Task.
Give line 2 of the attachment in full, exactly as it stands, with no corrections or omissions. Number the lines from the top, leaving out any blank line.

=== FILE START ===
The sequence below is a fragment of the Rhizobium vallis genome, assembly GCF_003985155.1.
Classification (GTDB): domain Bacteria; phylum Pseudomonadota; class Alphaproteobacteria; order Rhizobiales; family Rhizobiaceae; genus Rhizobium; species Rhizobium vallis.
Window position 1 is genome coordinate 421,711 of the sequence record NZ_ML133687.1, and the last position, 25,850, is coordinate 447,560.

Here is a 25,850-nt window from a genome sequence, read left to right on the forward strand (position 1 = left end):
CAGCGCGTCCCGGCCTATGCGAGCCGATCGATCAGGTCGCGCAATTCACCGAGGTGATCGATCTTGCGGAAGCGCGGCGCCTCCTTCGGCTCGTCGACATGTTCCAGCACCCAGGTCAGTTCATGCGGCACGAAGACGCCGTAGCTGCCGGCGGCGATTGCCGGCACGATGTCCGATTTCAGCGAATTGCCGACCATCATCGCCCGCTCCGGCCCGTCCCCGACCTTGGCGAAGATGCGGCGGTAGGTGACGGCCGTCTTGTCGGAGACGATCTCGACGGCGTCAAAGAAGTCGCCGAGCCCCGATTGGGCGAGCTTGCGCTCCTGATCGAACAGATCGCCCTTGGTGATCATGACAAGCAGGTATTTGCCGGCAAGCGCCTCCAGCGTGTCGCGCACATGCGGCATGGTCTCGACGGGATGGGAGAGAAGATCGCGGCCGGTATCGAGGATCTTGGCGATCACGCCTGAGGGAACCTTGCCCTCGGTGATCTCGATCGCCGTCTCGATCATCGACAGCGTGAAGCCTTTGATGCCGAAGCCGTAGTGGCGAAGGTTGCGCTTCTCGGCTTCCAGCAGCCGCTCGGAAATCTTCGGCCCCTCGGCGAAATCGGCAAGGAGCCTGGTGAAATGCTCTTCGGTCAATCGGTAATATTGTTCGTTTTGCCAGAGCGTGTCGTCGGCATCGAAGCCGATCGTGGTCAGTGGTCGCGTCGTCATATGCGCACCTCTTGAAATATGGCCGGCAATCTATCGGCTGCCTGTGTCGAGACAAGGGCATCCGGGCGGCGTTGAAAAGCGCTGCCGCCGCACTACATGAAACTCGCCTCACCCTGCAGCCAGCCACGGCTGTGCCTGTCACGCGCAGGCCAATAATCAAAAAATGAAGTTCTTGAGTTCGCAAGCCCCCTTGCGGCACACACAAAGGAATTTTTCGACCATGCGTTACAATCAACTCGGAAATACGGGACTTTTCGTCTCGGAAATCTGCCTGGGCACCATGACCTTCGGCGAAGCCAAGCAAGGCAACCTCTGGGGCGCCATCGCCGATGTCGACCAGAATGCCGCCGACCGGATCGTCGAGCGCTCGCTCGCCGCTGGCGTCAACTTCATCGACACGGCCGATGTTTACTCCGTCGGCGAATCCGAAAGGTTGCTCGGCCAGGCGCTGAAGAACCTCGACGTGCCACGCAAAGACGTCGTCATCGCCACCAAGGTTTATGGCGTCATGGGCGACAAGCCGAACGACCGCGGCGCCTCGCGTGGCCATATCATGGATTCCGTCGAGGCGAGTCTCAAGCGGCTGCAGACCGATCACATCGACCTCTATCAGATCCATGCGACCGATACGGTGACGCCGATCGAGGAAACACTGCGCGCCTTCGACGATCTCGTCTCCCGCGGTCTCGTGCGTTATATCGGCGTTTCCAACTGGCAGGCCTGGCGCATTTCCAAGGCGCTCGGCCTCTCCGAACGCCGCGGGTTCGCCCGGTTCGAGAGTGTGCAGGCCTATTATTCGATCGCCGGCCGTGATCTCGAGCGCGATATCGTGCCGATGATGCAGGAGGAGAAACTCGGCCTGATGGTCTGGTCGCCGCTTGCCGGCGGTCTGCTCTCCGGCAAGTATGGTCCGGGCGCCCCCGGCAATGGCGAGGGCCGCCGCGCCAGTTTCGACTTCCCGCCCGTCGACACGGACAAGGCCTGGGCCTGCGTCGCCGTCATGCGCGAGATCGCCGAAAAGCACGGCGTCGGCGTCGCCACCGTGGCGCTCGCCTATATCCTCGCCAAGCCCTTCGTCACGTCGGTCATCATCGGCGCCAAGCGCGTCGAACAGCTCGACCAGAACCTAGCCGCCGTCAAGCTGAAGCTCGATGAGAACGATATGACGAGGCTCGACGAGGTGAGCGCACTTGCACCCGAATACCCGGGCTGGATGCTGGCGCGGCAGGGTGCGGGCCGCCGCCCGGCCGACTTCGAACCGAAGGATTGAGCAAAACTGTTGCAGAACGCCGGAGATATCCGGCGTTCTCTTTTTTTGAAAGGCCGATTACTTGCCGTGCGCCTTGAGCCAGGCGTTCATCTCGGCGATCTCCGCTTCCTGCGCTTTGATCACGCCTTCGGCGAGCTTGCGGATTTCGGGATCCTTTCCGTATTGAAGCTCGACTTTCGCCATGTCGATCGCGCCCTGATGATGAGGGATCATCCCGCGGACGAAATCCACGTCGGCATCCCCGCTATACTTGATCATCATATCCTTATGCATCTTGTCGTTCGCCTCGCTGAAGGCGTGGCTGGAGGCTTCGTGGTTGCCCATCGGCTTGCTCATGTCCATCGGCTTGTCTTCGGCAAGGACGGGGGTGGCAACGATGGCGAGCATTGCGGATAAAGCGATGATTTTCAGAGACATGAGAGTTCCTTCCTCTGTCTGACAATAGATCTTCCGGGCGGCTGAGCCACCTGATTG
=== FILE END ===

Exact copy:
Classification (GTDB): domain Bacteria; phylum Pseudomonadota; class Alphaproteobacteria; order Rhizobiales; family Rhizobiaceae; genus Rhizobium; species Rhizobium vallis.